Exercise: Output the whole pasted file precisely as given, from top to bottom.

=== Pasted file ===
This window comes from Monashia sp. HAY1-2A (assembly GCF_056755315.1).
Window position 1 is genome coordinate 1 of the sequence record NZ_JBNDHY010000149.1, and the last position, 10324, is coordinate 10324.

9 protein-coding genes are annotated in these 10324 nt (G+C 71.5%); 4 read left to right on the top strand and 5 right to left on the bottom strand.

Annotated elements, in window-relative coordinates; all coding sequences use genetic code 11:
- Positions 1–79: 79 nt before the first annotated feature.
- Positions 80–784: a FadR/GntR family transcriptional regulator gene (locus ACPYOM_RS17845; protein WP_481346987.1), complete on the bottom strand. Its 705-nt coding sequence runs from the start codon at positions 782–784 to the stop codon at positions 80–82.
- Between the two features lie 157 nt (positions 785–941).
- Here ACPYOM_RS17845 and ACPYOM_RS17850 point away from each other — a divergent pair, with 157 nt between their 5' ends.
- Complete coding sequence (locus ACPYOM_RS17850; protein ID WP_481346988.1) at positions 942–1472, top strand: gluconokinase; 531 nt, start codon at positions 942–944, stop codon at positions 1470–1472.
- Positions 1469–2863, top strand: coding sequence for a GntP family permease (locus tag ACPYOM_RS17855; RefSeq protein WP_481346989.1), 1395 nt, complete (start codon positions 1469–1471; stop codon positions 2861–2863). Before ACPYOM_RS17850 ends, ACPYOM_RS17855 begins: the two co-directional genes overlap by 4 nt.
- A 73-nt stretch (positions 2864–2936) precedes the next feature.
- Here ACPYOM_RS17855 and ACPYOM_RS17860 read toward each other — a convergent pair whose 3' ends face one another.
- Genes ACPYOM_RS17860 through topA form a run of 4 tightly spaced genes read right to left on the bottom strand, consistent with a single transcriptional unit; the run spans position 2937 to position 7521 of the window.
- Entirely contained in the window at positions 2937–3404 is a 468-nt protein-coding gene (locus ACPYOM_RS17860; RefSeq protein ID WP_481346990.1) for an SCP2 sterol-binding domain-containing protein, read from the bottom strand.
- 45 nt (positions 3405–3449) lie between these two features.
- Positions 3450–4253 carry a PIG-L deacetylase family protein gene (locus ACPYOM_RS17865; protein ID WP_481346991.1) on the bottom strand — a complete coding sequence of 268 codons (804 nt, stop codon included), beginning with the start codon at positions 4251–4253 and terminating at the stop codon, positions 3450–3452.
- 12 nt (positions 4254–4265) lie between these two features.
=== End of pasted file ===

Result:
This window comes from Monashia sp. HAY1-2A (assembly GCF_056755315.1).
Window position 1 is genome coordinate 1 of the sequence record NZ_JBNDHY010000149.1, and the last position, 10324, is coordinate 10324.

9 protein-coding genes are annotated in these 10324 nt (G+C 71.5%); 4 read left to right on the top strand and 5 right to left on the bottom strand.

Annotated elements, in window-relative coordinates; all coding sequences use genetic code 11:
- Positions 1–79: 79 nt before the first annotated feature.
- Positions 80–784: a FadR/GntR family transcriptional regulator gene (locus ACPYOM_RS17845; protein WP_481346987.1), complete on the bottom strand. Its 705-nt coding sequence runs from the start codon at positions 782–784 to the stop codon at positions 80–82.
- Between the two features lie 157 nt (positions 785–941).
- Here ACPYOM_RS17845 and ACPYOM_RS17850 point away from each other — a divergent pair, with 157 nt between their 5' ends.
- Complete coding sequence (locus ACPYOM_RS17850; protein ID WP_481346988.1) at positions 942–1472, top strand: gluconokinase; 531 nt, start codon at positions 942–944, stop codon at positions 1470–1472.
- Positions 1469–2863, top strand: coding sequence for a GntP family permease (locus tag ACPYOM_RS17855; RefSeq protein WP_481346989.1), 1395 nt, complete (start codon positions 1469–1471; stop codon positions 2861–2863). Before ACPYOM_RS17850 ends, ACPYOM_RS17855 begins: the two co-directional genes overlap by 4 nt.
- A 73-nt stretch (positions 2864–2936) precedes the next feature.
- Here ACPYOM_RS17855 and ACPYOM_RS17860 read toward each other — a convergent pair whose 3' ends face one another.
- Genes ACPYOM_RS17860 through topA form a run of 4 tightly spaced genes read right to left on the bottom strand, consistent with a single transcriptional unit; the run spans position 2937 to position 7521 of the window.
- Entirely contained in the window at positions 2937–3404 is a 468-nt protein-coding gene (locus ACPYOM_RS17860; RefSeq protein ID WP_481346990.1) for an SCP2 sterol-binding domain-containing protein, read from the bottom strand.
- 45 nt (positions 3405–3449) lie between these two features.
- Positions 3450–4253 carry a PIG-L deacetylase family protein gene (locus ACPYOM_RS17865; protein ID WP_481346991.1) on the bottom strand — a complete coding sequence of 268 codons (804 nt, stop codon included), beginning with the start codon at positions 4251–4253 and terminating at the stop codon, positions 3450–3452.
- 12 nt (positions 4254–4265) lie between these two features.